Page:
“It is said that Darkness is empty and whatever vanishes into its depths is lost forever. I know this better than anyone. For I have suffered here in the shadows, and there are none who might find me.”
Seventy years. Seventy years the elven prince has been lost to the darkness, assumed dead by his people and endlessly broken for a book that connects to the hidden realm of his ancestors, a land untouched by evil.
And now a light in the shadows. A chance for freedom. But those willing to help him come from the unlikeliest of worlds.
The orphan girl, yearning for a loving family, and the boy who won’t leave her side. A healer maiden given an unexpected chance for a life beyond narrowed expectations. A grieving creature flown far from home.
They all search for something and now their fates are tied to his. If their quest for life can pull him from the dark mire in which his soul drowns, then perhaps he can be saved.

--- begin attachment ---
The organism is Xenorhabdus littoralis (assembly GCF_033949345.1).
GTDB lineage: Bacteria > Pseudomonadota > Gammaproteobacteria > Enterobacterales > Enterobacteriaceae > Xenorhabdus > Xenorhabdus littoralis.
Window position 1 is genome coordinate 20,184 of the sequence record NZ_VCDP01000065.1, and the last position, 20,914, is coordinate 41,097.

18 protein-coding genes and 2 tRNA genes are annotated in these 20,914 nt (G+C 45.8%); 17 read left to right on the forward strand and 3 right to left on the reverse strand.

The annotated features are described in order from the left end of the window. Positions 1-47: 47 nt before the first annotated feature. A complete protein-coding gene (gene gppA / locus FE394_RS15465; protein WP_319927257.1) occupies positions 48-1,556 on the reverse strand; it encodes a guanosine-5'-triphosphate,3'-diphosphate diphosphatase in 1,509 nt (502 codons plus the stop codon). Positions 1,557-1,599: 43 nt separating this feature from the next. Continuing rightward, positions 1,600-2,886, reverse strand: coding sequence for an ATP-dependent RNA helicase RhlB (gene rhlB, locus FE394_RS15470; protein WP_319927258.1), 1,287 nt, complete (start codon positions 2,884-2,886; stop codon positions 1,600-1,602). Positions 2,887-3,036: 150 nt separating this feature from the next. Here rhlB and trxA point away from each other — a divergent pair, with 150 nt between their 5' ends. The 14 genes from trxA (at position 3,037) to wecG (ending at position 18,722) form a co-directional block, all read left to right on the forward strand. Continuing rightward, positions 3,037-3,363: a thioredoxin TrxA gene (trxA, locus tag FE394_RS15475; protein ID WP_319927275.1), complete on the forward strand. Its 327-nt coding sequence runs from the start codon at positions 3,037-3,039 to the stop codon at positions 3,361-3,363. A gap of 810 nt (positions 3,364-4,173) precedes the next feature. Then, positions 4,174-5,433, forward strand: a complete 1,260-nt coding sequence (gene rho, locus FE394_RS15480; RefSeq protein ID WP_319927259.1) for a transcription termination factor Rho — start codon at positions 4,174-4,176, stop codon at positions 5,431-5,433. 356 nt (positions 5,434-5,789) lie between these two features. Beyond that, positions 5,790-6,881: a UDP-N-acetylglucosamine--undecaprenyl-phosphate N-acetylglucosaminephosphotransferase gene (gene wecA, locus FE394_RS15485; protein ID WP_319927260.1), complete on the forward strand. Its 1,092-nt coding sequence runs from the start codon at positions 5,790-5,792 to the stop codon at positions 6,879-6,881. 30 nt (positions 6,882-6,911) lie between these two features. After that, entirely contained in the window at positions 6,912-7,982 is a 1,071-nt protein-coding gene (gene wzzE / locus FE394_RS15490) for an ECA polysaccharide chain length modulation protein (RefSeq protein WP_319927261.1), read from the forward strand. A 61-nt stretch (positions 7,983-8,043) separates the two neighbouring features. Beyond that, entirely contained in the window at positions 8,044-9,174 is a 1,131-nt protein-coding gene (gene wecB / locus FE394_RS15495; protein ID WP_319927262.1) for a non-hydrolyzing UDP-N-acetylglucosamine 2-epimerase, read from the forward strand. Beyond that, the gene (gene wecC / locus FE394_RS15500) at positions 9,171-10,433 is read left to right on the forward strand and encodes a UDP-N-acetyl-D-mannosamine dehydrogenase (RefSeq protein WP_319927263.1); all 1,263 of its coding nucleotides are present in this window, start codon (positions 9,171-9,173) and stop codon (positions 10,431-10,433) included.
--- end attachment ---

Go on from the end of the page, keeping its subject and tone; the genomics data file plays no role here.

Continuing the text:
Or else he will drag them all down to a fate worse than death.
The beginning of an epic saga, Moonscript is a journey of innocence, despair, and redemption.
Book 1 of the Kings of Aselvia series.
What Tellie truly wants and has always wanted is a family. What she gets, after she stumbles into elves in the forest, is a peculiar glowing necklace and a commission to find a lost prince—and maybe, at the end of it all, a family too. In Moonscript, H. S. J. Williams creates a classic fantasy, complete with elves and quests and dark lords, and deeply weaves strong spiritual element into the world. Williams avoids the error, common among some authors, of making overly precocious child characters. Her fourteen-year-old heroine is suitably young in behavior yet charming. Other characters lend colorful support. Some may find the story’s resolution too easy, but Moonscript is an illuminating fantasy with charming characters and strong spirituality.
Best for: Young adult readers; fans of fantasy and Anne Elisabeth Stengl.
Discern: Several battles include violent deaths, implied torture, slavery, and children are kidnapped and used as hostages.